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From Hell to Paradise

Posted by Diane Brunet-Garcia on Nov 29, 2016 11:30 AM

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Singer songwriter Raul Malo, born in exile of Cuban parents in 1965, grew up in Miami, where he co-founded The Mavericks in 1989. In 1992, only 5 years in to my marriage to Jorge, the Miami-based band released “From Hell to Paradise.”

By then, I had begun to absorb my husband’s Cuban culture and was growing to love his family’s customs, food, and music, almost as much as I loved my own culture’s country music. When Jorge brought home a CD featuring a country band out of Miami, I was a little surprised, but couldn’t wait to sample it. I immediately loved the hybrid Latin and rockabilly sound, but was completely stopped by the title track – track number 6, the songwriter's homage to his aunt, upon her release from imprisonment by the Castro regime for nothing more than simple protest. The raw emotional power of Raul Malo’s music and lyrics in “From Hell to Paradise” fired my desire to truly understand the complicated, visceral pain and loss that Jorge’s family lived with daily, 30 years post-exile.

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On Saturday as Fidel Castro's death was widely reported (over 50 years post-exile), raw emotion again won out. It inspired impassioned family phone calls, took hold of Twitter, and ignited political debate across social media. After a somewhat surreal, overwrought day which included Jorge posting the Cuban flag outside our Jacksonville home, that night I ran across "From Hell to Paradise" and reflected on the evolution of my emotional and intellectual education regarding the plight of millions of Cuban exiles flung far and wide.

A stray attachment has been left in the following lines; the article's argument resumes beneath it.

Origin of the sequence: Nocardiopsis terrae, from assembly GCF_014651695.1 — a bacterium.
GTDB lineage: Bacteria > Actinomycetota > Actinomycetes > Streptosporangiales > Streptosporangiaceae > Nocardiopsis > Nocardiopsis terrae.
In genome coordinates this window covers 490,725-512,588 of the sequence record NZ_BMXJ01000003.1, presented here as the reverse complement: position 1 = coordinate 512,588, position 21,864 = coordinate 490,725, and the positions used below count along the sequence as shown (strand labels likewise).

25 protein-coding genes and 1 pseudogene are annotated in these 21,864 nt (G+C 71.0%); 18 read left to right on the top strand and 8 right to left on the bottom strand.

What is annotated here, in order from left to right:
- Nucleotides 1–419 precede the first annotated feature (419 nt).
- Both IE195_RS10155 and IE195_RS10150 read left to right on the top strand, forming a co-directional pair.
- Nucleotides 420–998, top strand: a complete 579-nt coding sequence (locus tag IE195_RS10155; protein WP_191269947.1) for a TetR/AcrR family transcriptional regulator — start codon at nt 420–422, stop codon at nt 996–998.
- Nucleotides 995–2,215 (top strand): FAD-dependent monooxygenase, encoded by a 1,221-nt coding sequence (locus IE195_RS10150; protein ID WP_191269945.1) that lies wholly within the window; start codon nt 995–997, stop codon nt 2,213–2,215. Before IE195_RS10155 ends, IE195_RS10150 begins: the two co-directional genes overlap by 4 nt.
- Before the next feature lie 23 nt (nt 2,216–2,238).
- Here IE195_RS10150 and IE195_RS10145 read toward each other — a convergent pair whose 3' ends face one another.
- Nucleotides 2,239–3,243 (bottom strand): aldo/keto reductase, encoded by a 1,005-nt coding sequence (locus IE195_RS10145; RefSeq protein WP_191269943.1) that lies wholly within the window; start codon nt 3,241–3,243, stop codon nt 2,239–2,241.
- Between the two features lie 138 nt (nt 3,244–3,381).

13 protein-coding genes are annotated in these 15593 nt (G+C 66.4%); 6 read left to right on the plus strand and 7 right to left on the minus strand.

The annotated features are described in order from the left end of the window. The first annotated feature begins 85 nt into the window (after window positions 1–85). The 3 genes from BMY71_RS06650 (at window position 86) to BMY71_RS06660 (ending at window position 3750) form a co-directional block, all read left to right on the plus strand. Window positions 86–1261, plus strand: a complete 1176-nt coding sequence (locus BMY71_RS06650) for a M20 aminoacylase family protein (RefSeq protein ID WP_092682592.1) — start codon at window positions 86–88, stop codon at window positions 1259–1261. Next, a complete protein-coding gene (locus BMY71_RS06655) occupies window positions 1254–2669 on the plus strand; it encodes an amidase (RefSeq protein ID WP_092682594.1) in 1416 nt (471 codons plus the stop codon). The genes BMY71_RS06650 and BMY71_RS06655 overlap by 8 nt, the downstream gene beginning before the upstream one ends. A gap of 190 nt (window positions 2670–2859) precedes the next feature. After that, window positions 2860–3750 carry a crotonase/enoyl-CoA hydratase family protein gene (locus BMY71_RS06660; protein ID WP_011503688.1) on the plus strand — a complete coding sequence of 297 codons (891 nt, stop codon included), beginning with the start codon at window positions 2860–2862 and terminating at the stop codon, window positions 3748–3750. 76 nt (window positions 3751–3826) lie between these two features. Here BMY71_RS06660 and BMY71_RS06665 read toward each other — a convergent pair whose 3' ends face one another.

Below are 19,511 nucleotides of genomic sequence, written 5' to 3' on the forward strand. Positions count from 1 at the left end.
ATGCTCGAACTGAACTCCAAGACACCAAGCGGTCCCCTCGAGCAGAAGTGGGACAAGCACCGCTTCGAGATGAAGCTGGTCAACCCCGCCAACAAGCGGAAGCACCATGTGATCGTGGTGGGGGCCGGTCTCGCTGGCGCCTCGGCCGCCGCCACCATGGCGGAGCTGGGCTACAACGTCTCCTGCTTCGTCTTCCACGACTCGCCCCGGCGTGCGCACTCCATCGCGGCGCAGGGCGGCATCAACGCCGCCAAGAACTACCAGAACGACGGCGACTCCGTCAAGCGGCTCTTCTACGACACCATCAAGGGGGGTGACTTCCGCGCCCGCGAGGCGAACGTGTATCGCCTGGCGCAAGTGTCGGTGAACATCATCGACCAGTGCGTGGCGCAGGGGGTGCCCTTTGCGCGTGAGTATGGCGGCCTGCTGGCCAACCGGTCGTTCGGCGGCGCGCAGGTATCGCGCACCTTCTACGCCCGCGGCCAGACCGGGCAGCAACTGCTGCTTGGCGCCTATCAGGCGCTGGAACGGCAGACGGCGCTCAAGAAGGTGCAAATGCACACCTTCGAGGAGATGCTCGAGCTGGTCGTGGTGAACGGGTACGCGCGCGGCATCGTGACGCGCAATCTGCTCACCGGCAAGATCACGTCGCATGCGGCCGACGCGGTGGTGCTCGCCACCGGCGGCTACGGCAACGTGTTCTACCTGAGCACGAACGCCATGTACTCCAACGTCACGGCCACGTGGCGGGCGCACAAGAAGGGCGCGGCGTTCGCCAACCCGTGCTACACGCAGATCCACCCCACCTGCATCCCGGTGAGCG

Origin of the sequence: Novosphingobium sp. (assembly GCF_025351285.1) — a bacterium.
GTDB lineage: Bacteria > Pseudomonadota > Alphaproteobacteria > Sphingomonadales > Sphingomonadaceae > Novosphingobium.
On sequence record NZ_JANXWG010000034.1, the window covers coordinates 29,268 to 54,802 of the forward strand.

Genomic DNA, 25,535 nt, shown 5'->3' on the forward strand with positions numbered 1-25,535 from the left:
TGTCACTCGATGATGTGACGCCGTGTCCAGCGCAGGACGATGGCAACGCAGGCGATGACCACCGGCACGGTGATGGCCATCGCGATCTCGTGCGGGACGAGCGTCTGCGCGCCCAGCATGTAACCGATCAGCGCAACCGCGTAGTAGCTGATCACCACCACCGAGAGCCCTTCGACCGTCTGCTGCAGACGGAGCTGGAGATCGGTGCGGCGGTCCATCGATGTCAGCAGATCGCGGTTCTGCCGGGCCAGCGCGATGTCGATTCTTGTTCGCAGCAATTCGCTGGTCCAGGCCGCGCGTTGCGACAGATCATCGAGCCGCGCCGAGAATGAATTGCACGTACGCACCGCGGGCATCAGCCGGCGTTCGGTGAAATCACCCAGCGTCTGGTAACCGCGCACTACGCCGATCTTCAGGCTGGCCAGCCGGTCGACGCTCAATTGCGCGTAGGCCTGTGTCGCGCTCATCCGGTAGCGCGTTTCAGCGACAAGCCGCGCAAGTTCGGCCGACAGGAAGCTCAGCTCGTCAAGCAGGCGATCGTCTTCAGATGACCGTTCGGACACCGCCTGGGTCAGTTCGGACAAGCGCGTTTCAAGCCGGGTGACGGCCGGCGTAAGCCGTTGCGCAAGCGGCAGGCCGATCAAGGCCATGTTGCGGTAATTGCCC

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Here's the Raul Malo song that first awakened me to the complex, heart-wrenching dynamics of the Cuban diaspora, far too real for so many so close to my heart. Offering testament to the transformative power of music, this one stanza radically and permanently changed my perspective back in 1992.  

This ninety-mile trip
Has taken thirty years to make
They tried to keep
Forever what was never theirs to take
I cursed and scratched the devil's hand
As he stood in front of me
One last drag from his big cigar
And he finally set me free

From hell to paradise
I'll always pay the price
From hell to paradise
I'll always pay the price

Con ojos tiernos algun dia te mirare
Con brases abiertos algun dia abrasare
Hay mi Havana cuando pueda regresare

Translation:
With tender eyes someday I'll look at you
With open arms someday I'll embrace you
My old Havana someday I will return

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#freecuba

Versailles Photo-Miami Erupts.jpg        photo credit: Nick Reyes @Nirview